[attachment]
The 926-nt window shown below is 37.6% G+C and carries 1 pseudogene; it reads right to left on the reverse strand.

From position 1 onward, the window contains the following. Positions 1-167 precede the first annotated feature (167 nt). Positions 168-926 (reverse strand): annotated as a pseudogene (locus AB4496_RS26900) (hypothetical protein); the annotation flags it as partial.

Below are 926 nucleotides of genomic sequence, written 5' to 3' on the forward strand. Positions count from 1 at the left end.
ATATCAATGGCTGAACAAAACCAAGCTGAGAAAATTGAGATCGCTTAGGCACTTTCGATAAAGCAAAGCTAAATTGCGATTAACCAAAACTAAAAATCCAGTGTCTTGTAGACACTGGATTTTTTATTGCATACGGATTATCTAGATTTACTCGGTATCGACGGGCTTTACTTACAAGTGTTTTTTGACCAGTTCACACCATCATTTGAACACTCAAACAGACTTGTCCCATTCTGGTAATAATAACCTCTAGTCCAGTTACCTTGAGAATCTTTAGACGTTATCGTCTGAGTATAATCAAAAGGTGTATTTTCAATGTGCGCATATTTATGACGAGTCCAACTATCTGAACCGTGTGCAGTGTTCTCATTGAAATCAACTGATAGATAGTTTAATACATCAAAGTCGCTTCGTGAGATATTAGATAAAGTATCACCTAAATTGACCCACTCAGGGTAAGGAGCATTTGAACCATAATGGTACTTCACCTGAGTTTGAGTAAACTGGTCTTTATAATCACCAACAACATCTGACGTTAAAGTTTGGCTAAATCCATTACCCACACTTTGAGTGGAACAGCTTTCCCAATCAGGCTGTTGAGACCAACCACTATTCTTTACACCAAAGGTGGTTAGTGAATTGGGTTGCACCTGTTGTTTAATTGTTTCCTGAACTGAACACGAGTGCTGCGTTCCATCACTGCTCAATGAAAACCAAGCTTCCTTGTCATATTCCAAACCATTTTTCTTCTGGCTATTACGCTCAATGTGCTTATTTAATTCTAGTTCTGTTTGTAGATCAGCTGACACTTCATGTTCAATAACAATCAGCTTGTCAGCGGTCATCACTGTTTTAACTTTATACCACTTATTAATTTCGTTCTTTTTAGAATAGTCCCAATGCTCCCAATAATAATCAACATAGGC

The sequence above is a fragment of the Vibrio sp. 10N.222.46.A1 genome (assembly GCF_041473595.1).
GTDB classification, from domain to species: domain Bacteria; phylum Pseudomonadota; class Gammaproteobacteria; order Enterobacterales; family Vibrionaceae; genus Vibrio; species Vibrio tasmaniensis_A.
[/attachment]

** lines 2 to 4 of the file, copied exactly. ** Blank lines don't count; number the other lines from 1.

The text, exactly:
From position 1 onward, the window contains the following. Positions 1-167 precede the first annotated feature (167 nt). Positions 168-926 (reverse strand): annotated as a pseudogene (locus AB4496_RS26900) (hypothetical protein); the annotation flags it as partial.

Below are 926 nucleotides of genomic sequence, written 5' to 3' on the forward strand. Positions count from 1 at the left end.
ATATCAATGGCTGAACAAAACCAAGCTGAGAAAATTGAGATCGCTTAGGCACTTTCGATAAAGCAAAGCTAAATTGCGATTAACCAAAACTAAAAATCCAGTGTCTTGTAGACACTGGATTTTTTATTGCATACGGATTATCTAGATTTACTCGGTATCGACGGGCTTTACTTACAAGTGTTTTTTGACCAGTTCACACCATCATTTGAACACTCAAACAGACTTGTCCCATTCTGGTAATAATAACCTCTAGTCCAGTTACCTTGAGAATCTTTAGACGTTATCGTCTGAGTATAATCAAAAGGTGTATTTTCAATGTGCGCATATTTATGACGAGTCCAACTATCTGAACCGTGTGCAGTGTTCTCATTGAAATCAACTGATAGATAGTTTAATACATCAAAGTCGCTTCGTGAGATATTAGATAAAGTATCACCTAAATTGACCCACTCAGGGTAAGGAGCATTTGAACCATAATGGTACTTCACCTGAGTTTGAGTAAACTGGTCTTTATAATCACCAACAACATCTGACGTTAAAGTTTGGCTAAATCCATTACCCACACTTTGAGTGGAACAGCTTTCCCAATCAGGCTGTTGAGACCAACCACTATTCTTTACACCAAAGGTGGTTAGTGAATTGGGTTGCACCTGTTGTTTAATTGTTTCCTGAACTGAACACGAGTGCTGCGTTCCATCACTGCTCAATGAAAACCAAGCTTCCTTGTCATATTCCAAACCATTTTTCTTCTGGCTATTACGCTCAATGTGCTTATTTAATTCTAGTTCTGTTTGTAGATCAGCTGACACTTCATGTTCAATAACAATCAGCTTGTCAGCGGTCATCACTGTTTTAACTTTATACCACTTATTAATTTCGTTCTTTTTAGAATAGTCCCAATGCTCCCAATAATAATCAACATAGGC